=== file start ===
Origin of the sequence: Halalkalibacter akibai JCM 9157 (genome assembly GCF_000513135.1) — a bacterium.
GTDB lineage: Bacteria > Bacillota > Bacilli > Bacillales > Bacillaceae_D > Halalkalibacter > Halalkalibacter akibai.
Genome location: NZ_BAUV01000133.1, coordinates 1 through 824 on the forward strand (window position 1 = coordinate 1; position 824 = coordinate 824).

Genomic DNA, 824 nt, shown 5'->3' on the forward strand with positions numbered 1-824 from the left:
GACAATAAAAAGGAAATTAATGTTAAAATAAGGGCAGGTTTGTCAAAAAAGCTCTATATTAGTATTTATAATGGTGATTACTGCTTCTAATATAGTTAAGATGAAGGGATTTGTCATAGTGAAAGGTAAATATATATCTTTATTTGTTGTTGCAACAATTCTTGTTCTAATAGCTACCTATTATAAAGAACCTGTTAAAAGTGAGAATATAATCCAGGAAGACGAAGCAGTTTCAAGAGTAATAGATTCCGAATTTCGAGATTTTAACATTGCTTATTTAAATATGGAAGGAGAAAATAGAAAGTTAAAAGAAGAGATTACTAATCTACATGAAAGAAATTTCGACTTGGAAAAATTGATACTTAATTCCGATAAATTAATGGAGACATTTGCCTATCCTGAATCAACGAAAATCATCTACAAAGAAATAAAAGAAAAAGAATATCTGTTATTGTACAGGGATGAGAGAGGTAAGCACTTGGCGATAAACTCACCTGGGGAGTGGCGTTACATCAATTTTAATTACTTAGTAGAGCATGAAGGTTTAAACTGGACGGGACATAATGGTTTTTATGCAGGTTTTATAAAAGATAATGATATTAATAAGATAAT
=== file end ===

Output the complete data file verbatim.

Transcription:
Origin of the sequence: Halalkalibacter akibai JCM 9157 (genome assembly GCF_000513135.1) — a bacterium.
GTDB lineage: Bacteria > Bacillota > Bacilli > Bacillales > Bacillaceae_D > Halalkalibacter > Halalkalibacter akibai.
Genome location: NZ_BAUV01000133.1, coordinates 1 through 824 on the forward strand (window position 1 = coordinate 1; position 824 = coordinate 824).

Genomic DNA, 824 nt, shown 5'->3' on the forward strand with positions numbered 1-824 from the left:
GACAATAAAAAGGAAATTAATGTTAAAATAAGGGCAGGTTTGTCAAAAAAGCTCTATATTAGTATTTATAATGGTGATTACTGCTTCTAATATAGTTAAGATGAAGGGATTTGTCATAGTGAAAGGTAAATATATATCTTTATTTGTTGTTGCAACAATTCTTGTTCTAATAGCTACCTATTATAAAGAACCTGTTAAAAGTGAGAATATAATCCAGGAAGACGAAGCAGTTTCAAGAGTAATAGATTCCGAATTTCGAGATTTTAACATTGCTTATTTAAATATGGAAGGAGAAAATAGAAAGTTAAAAGAAGAGATTACTAATCTACATGAAAGAAATTTCGACTTGGAAAAATTGATACTTAATTCCGATAAATTAATGGAGACATTTGCCTATCCTGAATCAACGAAAATCATCTACAAAGAAATAAAAGAAAAAGAATATCTGTTATTGTACAGGGATGAGAGAGGTAAGCACTTGGCGATAAACTCACCTGGGGAGTGGCGTTACATCAATTTTAATTACTTAGTAGAGCATGAAGGTTTAAACTGGACGGGACATAATGGTTTTTATGCAGGTTTTATAAAAGATAATGATATTAATAAGATAAT